First Person Singular: A Digital Library Collection that Helps Second Language Learners Express Themselves

First Person Singular: A Digital Library Collection that Helps Second Language Learners Express Themselves

Shaoqun Wu (University of Waikato, New Zealand) and Ian H. Witten (University of Waikato, New Zealand)
Copyright: © 2010 |Pages: 20
DOI: 10.4018/jdls.2010102702
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We use digital library technology to help language learners express themselves by capitalizing on the humangenerated text available on the Web. From a massive collection of n-grams and their occurrence frequencies we extract sequences that begin with the word “I”, sequences that begin a question, and sequences containing statistically significant collocations. These are preprocessed, filtered, and organized as a digital library collection using the Greenstone software. Users can search the collection to see how particular words are typically used and browse by syntactic class. The digital library is richly interconnected to other resources. It includes links to external vocabularies and thesauri so that users can retrieve words related to any term of interest, and links the collection to the web by locating sample sentences containing these patterns and presenting them to the user. We have conducted an evaluation of how useful the system is in helping students, and the impact it has on their writing. Finally, language activities generated from the digital library content have been designed to help learners master important emotion related vocabulary and expressions. We predict that the application of digital library technology to assist language students will revolutionize second language learning.
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Everybody wants to talk about themselves: their thoughts and feelings, what they have been doing and what they plan to do. In other words, we all aspire to become expert in the first person singular. But in a foreign language, it is not easy. Language learners often complain that they cannot express what they think, feel and do. You might answer a simple question like “How are you today?” factually (“My head aches”), perfunctorily (“OK”), or provocatively (“I’m feeling sexy”). But students find it hard to go beyond simple statements and talk about their feelings at greater depth. And the same applies to all forms of self-expression.

Part of the reason is that learners have not experienced enough of the language to express themselves in the first person in ways that sound natural. As Moskowitz (1978) notes, curricular material tends to focus on facts and everyday transactions, only rarely touching on vocabulary that is appropriate for communicating more subjective aspects of everyday life. To help remedy this she advocates integrating a humanistic approach to language teaching with a planned curriculum to promote self-actualization and self-esteem, so that students can express themselves meaningfully in the first person.

To be able to talk fluently about themselves, learners must command appropriate linguistic resources. This paper describes how to identify short sequences starting with (or, in some cases, containing) the word “I” and use them to help learners acquire important “I-vocabulary” and “I-expressions.” Fluency does not blossom from a comprehensive lexicon of difficult words, nor even from familiarity with the most common ones. Instead, it requires an internalized repertoire of phrases and expressions composed of words used in everyday life (Lewis, 1993). Consequently our digital library focuses on the most commonly used English words and their associated expressions.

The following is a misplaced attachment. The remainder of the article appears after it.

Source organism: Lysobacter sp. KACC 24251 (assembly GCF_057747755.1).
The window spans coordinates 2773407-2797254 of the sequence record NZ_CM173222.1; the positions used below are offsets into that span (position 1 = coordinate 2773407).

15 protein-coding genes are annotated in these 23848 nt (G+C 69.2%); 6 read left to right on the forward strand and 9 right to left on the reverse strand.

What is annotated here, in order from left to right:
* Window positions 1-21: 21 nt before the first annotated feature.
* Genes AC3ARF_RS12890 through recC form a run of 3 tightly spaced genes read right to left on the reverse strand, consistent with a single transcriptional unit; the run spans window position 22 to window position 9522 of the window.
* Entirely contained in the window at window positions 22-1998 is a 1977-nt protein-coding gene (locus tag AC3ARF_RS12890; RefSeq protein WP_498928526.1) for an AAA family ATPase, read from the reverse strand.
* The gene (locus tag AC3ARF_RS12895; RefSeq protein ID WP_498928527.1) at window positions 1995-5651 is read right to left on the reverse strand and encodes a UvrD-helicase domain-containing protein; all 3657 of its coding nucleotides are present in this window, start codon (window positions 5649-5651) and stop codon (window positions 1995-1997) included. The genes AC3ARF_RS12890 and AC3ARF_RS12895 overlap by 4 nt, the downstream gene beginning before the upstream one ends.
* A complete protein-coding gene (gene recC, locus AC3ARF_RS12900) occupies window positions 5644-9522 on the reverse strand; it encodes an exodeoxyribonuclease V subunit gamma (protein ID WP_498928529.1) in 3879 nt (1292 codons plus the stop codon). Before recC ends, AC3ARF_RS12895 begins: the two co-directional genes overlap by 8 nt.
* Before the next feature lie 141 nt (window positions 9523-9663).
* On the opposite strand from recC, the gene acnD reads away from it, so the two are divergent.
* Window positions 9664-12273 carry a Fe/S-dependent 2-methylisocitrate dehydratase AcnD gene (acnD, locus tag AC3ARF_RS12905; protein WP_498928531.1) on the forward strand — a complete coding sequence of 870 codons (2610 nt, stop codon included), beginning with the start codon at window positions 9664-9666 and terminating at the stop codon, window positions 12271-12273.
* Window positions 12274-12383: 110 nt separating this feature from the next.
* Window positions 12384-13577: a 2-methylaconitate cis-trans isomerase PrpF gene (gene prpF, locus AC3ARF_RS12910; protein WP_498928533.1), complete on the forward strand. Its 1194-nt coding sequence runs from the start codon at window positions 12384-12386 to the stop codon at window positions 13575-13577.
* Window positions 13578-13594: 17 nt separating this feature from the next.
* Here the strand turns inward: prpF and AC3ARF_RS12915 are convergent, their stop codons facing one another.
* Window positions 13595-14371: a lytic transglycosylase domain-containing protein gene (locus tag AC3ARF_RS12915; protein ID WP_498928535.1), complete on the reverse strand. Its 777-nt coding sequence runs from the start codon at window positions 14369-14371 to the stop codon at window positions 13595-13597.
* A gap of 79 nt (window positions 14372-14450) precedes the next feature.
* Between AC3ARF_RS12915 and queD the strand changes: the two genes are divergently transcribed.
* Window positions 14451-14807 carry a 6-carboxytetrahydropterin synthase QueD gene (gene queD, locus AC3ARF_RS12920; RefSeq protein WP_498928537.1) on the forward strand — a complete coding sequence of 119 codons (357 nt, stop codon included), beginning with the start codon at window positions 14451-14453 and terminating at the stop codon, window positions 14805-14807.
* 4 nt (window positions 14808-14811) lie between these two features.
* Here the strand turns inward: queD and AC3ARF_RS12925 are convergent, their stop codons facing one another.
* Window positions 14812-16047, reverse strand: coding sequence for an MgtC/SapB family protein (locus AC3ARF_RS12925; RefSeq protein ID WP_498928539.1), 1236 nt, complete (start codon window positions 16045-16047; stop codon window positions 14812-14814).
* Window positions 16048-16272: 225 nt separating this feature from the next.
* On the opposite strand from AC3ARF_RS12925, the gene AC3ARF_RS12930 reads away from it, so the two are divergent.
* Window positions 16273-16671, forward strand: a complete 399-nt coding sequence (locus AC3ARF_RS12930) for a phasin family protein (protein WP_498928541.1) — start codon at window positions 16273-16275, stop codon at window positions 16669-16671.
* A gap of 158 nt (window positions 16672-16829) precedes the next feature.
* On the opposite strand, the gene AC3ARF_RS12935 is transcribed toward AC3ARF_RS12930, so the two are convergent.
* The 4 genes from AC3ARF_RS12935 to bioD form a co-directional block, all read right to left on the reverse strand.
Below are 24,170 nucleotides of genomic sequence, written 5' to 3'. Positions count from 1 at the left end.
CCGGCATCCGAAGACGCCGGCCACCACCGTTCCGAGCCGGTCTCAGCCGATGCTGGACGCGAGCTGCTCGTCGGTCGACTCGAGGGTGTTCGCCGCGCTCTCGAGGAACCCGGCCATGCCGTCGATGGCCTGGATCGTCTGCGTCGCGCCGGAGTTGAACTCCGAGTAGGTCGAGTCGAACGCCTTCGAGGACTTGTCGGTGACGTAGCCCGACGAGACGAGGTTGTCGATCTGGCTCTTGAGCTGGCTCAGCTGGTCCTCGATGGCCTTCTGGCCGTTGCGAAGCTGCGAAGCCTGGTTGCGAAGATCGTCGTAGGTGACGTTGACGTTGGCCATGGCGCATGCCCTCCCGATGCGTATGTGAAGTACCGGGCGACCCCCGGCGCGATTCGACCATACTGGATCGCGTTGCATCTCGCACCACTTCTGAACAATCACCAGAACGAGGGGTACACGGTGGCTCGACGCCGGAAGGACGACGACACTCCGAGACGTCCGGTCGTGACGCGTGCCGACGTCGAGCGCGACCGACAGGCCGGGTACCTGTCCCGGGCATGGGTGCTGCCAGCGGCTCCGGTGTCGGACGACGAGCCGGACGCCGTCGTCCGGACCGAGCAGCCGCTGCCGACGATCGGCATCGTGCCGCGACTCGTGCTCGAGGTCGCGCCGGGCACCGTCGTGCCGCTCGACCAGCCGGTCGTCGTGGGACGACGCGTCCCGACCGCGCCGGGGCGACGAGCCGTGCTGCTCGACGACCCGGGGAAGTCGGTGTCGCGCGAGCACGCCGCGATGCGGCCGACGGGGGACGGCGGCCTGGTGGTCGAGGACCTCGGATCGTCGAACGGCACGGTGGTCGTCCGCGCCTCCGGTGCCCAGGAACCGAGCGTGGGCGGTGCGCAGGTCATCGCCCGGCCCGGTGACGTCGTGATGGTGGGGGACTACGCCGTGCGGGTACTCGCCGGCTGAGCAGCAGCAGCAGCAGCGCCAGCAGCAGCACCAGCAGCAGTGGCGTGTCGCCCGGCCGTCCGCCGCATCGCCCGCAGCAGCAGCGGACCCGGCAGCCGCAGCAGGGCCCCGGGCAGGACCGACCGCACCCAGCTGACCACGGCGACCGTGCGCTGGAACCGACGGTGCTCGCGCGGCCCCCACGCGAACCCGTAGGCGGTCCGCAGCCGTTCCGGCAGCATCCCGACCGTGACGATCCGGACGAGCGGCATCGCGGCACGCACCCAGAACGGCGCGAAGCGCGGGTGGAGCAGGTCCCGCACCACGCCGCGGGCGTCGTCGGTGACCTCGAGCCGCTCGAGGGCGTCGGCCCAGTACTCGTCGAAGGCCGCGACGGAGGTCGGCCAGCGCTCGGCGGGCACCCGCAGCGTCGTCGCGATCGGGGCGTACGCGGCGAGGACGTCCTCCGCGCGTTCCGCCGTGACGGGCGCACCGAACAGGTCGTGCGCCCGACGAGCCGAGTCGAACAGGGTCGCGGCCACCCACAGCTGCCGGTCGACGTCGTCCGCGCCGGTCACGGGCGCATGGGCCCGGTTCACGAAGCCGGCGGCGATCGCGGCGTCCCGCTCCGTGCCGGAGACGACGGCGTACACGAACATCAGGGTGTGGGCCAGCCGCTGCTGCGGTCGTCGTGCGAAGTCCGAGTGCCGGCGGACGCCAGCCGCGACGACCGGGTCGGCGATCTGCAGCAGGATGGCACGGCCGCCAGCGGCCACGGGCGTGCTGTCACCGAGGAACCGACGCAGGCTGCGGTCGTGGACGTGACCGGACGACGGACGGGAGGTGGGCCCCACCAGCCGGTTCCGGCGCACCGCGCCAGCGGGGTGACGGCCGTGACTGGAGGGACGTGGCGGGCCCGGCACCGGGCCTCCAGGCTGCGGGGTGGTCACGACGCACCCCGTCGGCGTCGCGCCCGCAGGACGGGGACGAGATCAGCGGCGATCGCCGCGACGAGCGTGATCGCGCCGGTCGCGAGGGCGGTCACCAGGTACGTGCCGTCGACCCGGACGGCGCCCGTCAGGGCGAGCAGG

How can ordinary, everyday language be captured? Our approach is to capitalize on the text on the World-Wide Web, in particular the vast set of n-grams from the Web that Google has made available.1 Only digital library technology can provide searching and browsing functions for such a massive body of text. Our system is based on the Greenstone software (Bainbridge et al., 2004). We have built a collection called “First Person Singular” that allows learners (and teachers) to locate phrases associated with a particular word, as well as synonyms, antonyms, and collocations. The digital library enables sentences containing these patterns to be retrieved from the Web and presented to the user as examples. We have conducted an evaluation with actual language students, and the results show the potential usefulness of the system in helping students correct grammar errors, generate text and expand text.

In this paper we first examine the n-grams Google has supplied and explain how to extract a subset that is useful for language learning. We then describe the design and implementation of the First Person Singular digital library collection: how it is built and the searching and browsing facilities it includes. Next we show how results obtained from the collection can be augmented by retrieving related material from the Web and the British National Corpus (BNC). Then we describe the findings from an evaluation with actual students.

We round out the paper by describing some language activities that we have designed to help students master important vocabulary and expressions. Although these have not been evaluated formally, they point the way to an exciting future. We believe that digital libraries in general—not just the First Person Singular collection described here—have the potential to revolutionize the area of second language learning by providing unlimited volumes of practice exercises that are generated automatically, directly from a library’s contents. This general strategy will allow any digital library collection to be used as a basis for language learning exercises.

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